THOMAS J. ROMIG,
Major General, U.S. Army,
The Judge Advocate General.

----

6. DEPARTMENT OF THE NAVY, OFFICE OF THE JUDGE ADVOCATE GENERAL,
Washington, DC, March 13, 2002.

MEMORANDUM FOR THE AIR FORCE GENERAL COUNSEL

Subject: Comments on the 6 March 2003 Detainee Interrogation Working Group
Report

My comments on subject report are provided below. These comments incorporate and augment those submitted by my action officer earlier this week. New comments are highlighted within the previously submitted text.

1. (U) Page 2, second paragraph: Add new penultimate sentence to read, "In addition this paper incorporates significant portions of work product provided by the Office of Legal Counsel, United States Department of Justice." In the last sentence change "by a Department . . ." to "by the Department . . ." Finally, add new footnote to reference the OLC opinion to read "Memorandum dated March xx, 2003., Re: xxxxxxxxxx.

Rationale: this WG paper contains large segments of DOJ work product, rather than being "informed" by DOJ. We believe the OLC opinion should be incorporated by reference into the WG report.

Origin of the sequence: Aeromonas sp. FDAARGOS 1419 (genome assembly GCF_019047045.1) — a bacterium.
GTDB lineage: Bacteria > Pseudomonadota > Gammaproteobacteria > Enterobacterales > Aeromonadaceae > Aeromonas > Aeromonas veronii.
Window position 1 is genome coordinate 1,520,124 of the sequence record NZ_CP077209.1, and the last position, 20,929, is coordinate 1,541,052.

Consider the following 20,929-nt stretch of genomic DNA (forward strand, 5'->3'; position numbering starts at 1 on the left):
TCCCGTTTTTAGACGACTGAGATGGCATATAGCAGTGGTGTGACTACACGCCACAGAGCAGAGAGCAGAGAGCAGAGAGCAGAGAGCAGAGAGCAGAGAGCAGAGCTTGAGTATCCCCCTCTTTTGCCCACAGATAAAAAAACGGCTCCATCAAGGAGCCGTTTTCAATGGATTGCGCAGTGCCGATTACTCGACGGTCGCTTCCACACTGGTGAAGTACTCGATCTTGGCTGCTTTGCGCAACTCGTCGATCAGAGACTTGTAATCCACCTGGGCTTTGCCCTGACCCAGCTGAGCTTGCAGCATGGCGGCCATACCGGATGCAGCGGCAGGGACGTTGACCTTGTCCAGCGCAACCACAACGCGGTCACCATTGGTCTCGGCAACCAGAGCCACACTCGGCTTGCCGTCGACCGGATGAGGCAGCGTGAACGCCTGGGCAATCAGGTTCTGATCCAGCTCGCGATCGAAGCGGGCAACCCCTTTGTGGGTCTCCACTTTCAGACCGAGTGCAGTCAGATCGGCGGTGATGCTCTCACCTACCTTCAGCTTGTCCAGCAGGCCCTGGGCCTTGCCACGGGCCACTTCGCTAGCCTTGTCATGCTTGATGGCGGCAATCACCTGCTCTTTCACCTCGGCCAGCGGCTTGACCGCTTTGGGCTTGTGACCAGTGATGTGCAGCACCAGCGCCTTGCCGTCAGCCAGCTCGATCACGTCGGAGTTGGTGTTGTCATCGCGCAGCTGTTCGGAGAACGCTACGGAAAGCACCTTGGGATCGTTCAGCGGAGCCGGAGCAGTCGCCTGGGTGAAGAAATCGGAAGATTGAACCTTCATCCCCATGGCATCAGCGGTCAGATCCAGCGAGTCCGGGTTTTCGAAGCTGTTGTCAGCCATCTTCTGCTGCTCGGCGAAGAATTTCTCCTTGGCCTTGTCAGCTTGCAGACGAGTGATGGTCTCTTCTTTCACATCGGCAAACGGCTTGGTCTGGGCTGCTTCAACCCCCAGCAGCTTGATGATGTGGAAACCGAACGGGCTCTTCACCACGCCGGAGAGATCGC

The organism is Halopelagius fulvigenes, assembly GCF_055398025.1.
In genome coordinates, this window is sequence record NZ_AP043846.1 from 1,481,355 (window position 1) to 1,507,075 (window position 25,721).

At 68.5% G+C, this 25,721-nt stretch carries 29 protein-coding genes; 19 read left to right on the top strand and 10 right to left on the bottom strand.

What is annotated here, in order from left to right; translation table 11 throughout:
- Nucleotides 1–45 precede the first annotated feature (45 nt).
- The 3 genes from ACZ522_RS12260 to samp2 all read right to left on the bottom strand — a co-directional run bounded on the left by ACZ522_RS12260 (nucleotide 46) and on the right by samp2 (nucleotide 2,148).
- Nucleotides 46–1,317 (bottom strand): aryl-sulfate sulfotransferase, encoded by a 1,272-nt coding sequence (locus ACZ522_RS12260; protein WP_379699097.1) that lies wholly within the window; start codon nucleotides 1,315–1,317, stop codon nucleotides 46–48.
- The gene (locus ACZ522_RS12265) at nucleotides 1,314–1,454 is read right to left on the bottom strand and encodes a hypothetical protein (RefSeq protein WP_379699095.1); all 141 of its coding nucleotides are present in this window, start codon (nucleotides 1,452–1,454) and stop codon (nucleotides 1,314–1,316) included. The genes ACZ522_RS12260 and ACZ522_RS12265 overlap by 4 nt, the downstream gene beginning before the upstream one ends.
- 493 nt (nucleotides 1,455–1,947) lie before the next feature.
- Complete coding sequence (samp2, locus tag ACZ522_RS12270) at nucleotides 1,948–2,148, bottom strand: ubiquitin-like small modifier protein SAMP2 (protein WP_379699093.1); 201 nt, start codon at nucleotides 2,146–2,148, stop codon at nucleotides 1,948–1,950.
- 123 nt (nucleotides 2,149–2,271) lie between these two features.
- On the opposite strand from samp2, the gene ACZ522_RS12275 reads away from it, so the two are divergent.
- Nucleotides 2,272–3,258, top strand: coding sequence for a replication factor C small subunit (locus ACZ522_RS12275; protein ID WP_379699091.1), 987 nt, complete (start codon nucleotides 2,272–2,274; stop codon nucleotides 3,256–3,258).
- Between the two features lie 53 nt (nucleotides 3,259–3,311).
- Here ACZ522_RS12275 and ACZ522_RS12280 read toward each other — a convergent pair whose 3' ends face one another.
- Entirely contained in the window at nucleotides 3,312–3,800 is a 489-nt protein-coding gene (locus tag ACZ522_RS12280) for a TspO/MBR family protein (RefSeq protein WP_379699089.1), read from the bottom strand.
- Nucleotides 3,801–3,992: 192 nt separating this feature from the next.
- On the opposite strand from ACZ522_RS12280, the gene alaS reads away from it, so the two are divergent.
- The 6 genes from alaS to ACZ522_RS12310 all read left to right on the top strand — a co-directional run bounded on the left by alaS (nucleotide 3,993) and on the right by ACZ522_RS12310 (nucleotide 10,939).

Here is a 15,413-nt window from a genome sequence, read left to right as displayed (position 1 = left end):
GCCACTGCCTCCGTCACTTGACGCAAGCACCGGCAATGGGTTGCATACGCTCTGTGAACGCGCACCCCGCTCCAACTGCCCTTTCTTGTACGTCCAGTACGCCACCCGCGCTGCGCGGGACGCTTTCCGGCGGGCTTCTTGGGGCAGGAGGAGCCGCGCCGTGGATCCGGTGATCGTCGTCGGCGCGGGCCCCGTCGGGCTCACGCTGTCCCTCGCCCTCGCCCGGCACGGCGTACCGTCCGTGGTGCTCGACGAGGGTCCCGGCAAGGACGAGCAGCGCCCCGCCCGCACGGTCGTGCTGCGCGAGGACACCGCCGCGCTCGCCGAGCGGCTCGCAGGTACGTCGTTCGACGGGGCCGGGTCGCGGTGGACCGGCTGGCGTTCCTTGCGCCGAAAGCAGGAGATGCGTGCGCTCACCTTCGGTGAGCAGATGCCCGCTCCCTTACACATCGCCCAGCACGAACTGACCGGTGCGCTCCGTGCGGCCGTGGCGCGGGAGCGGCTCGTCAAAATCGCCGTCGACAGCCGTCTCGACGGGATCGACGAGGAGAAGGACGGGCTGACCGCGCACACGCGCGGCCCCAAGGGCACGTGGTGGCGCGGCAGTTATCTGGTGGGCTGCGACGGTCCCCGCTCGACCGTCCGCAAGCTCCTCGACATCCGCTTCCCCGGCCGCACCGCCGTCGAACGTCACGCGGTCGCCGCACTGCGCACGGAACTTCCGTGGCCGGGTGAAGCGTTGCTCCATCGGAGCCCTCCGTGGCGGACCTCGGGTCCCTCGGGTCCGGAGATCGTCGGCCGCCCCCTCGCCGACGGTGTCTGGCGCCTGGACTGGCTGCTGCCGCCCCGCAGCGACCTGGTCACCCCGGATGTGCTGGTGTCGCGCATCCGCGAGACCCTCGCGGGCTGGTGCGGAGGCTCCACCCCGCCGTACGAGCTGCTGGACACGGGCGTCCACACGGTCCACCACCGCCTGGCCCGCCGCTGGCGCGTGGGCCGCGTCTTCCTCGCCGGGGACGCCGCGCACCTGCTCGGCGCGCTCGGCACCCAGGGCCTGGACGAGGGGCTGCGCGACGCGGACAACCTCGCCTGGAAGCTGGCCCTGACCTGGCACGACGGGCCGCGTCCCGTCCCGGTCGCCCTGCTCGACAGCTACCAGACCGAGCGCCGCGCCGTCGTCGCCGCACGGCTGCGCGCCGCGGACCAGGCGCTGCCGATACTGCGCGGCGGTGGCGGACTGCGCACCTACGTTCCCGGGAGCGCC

2. (U) Page 24, second paragraph, last sentence: delete.

Rationale: this sentence is not true. There are domestic limits on the President's power to interrogate prisoners. One of them is Congress's advice and consent to the US ratification to the Geneva Conventions that limit the interrogation of POWs. The willingness of the Executive, and of the Legislative Branch, to enforce those restrictions is a different matter.

3. (U) Page 24, footnote 20: delete or rewrite to read, "This is the stated view of the Department of Justice."

Rationale: Mr. Yoo clearly stated that he believes the viability of these defenses is greatly enhanced by advance Presidential direction in the matter. He specifically recommended obtaining such direction in writing.

4. (U) Page 26, first full paragraph, first sentence: delete.

Rationale: this statement is too broad. The similar language used at the end of the following paragraph is more accurate.